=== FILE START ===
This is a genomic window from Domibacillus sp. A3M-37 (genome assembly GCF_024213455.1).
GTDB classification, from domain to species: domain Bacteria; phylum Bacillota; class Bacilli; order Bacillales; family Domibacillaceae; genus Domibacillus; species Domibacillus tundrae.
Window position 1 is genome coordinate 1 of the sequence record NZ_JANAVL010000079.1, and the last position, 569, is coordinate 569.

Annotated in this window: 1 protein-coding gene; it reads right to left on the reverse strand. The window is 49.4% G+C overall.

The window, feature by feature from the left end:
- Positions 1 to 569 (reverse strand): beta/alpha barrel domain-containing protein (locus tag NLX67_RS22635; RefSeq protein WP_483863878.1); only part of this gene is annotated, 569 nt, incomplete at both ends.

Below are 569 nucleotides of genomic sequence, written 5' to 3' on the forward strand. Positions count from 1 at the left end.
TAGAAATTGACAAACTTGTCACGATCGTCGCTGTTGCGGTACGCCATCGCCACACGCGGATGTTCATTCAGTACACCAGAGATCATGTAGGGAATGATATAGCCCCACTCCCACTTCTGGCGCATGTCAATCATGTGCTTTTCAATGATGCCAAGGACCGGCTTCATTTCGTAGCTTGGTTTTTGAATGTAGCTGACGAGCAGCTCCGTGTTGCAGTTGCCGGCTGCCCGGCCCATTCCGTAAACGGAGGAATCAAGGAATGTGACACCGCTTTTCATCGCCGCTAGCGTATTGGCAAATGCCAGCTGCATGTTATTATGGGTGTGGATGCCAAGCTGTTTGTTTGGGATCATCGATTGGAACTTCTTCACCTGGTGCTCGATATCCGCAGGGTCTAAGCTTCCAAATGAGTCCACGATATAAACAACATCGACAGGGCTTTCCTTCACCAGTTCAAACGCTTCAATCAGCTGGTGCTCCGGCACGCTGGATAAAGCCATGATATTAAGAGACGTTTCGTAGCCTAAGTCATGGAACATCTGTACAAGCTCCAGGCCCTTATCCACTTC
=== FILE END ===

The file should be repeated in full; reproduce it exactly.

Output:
This is a genomic window from Domibacillus sp. A3M-37 (genome assembly GCF_024213455.1).
GTDB classification, from domain to species: domain Bacteria; phylum Bacillota; class Bacilli; order Bacillales; family Domibacillaceae; genus Domibacillus; species Domibacillus tundrae.
Window position 1 is genome coordinate 1 of the sequence record NZ_JANAVL010000079.1, and the last position, 569, is coordinate 569.

Annotated in this window: 1 protein-coding gene; it reads right to left on the reverse strand. The window is 49.4% G+C overall.

The window, feature by feature from the left end:
- Positions 1 to 569 (reverse strand): beta/alpha barrel domain-containing protein (locus tag NLX67_RS22635; RefSeq protein WP_483863878.1); only part of this gene is annotated, 569 nt, incomplete at both ends.

Below are 569 nucleotides of genomic sequence, written 5' to 3' on the forward strand. Positions count from 1 at the left end.
TAGAAATTGACAAACTTGTCACGATCGTCGCTGTTGCGGTACGCCATCGCCACACGCGGATGTTCATTCAGTACACCAGAGATCATGTAGGGAATGATATAGCCCCACTCCCACTTCTGGCGCATGTCAATCATGTGCTTTTCAATGATGCCAAGGACCGGCTTCATTTCGTAGCTTGGTTTTTGAATGTAGCTGACGAGCAGCTCCGTGTTGCAGTTGCCGGCTGCCCGGCCCATTCCGTAAACGGAGGAATCAAGGAATGTGACACCGCTTTTCATCGCCGCTAGCGTATTGGCAAATGCCAGCTGCATGTTATTATGGGTGTGGATGCCAAGCTGTTTGTTTGGGATCATCGATTGGAACTTCTTCACCTGGTGCTCGATATCCGCAGGGTCTAAGCTTCCAAATGAGTCCACGATATAAACAACATCGACAGGGCTTTCCTTCACCAGTTCAAACGCTTCAATCAGCTGGTGCTCCGGCACGCTGGATAAAGCCATGATATTAAGAGACGTTTCGTAGCCTAAGTCATGGAACATCTGTACAAGCTCCAGGCCCTTATCCACTTC